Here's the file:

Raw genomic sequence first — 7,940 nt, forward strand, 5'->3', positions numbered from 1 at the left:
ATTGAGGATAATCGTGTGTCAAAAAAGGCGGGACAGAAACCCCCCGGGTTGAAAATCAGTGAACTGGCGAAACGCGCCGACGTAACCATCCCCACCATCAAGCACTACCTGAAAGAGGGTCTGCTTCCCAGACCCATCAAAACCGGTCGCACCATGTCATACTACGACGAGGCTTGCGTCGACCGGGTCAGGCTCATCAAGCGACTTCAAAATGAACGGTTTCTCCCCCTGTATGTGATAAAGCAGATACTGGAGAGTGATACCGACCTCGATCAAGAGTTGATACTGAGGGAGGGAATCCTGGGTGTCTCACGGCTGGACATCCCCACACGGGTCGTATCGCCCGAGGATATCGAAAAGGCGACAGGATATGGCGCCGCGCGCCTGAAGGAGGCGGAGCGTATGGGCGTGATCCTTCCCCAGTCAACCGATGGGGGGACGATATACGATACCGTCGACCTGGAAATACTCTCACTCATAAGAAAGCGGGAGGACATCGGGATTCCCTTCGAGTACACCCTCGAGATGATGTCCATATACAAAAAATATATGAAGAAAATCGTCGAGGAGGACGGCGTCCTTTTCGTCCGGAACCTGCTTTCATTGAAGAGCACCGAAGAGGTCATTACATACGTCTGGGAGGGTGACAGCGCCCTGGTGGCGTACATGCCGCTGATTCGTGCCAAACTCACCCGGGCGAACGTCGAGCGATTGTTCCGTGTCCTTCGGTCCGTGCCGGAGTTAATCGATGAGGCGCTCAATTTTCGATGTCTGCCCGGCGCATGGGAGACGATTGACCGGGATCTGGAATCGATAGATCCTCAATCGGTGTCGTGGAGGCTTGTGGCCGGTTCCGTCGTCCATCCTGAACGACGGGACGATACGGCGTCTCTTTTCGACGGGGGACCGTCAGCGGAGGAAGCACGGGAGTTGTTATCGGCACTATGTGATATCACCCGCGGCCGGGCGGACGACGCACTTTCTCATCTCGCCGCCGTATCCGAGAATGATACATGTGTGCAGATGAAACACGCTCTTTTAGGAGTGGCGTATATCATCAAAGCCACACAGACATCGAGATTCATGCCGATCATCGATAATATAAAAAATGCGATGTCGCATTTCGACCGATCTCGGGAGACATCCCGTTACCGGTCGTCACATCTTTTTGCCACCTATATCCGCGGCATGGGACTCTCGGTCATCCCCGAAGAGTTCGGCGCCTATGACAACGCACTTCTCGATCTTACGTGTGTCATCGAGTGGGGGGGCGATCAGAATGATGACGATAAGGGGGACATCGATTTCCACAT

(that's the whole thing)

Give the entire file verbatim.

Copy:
Raw genomic sequence first — 7,940 nt, forward strand, 5'->3', positions numbered from 1 at the left:
ATTGAGGATAATCGTGTGTCAAAAAAGGCGGGACAGAAACCCCCCGGGTTGAAAATCAGTGAACTGGCGAAACGCGCCGACGTAACCATCCCCACCATCAAGCACTACCTGAAAGAGGGTCTGCTTCCCAGACCCATCAAAACCGGTCGCACCATGTCATACTACGACGAGGCTTGCGTCGACCGGGTCAGGCTCATCAAGCGACTTCAAAATGAACGGTTTCTCCCCCTGTATGTGATAAAGCAGATACTGGAGAGTGATACCGACCTCGATCAAGAGTTGATACTGAGGGAGGGAATCCTGGGTGTCTCACGGCTGGACATCCCCACACGGGTCGTATCGCCCGAGGATATCGAAAAGGCGACAGGATATGGCGCCGCGCGCCTGAAGGAGGCGGAGCGTATGGGCGTGATCCTTCCCCAGTCAACCGATGGGGGGACGATATACGATACCGTCGACCTGGAAATACTCTCACTCATAAGAAAGCGGGAGGACATCGGGATTCCCTTCGAGTACACCCTCGAGATGATGTCCATATACAAAAAATATATGAAGAAAATCGTCGAGGAGGACGGCGTCCTTTTCGTCCGGAACCTGCTTTCATTGAAGAGCACCGAAGAGGTCATTACATACGTCTGGGAGGGTGACAGCGCCCTGGTGGCGTACATGCCGCTGATTCGTGCCAAACTCACCCGGGCGAACGTCGAGCGATTGTTCCGTGTCCTTCGGTCCGTGCCGGAGTTAATCGATGAGGCGCTCAATTTTCGATGTCTGCCCGGCGCATGGGAGACGATTGACCGGGATCTGGAATCGATAGATCCTCAATCGGTGTCGTGGAGGCTTGTGGCCGGTTCCGTCGTCCATCCTGAACGACGGGACGATACGGCGTCTCTTTTCGACGGGGGACCGTCAGCGGAGGAAGCACGGGAGTTGTTATCGGCACTATGTGATATCACCCGCGGCCGGGCGGACGACGCACTTTCTCATCTCGCCGCCGTATCCGAGAATGATACATGTGTGCAGATGAAACACGCTCTTTTAGGAGTGGCGTATATCATCAAAGCCACACAGACATCGAGATTCATGCCGATCATCGATAATATAAAAAATGCGATGTCGCATTTCGACCGATCTCGGGAGACATCCCGTTACCGGTCGTCACATCTTTTTGCCACCTATATCCGCGGCATGGGACTCTCGGTCATCCCCGAAGAGTTCGGCGCCTATGACAACGCACTTCTCGATCTTACGTGTGTCATCGAGTGGGGGGGCGATCAGAATGATGACGATAAGGGGGACATCGATTTCCACAT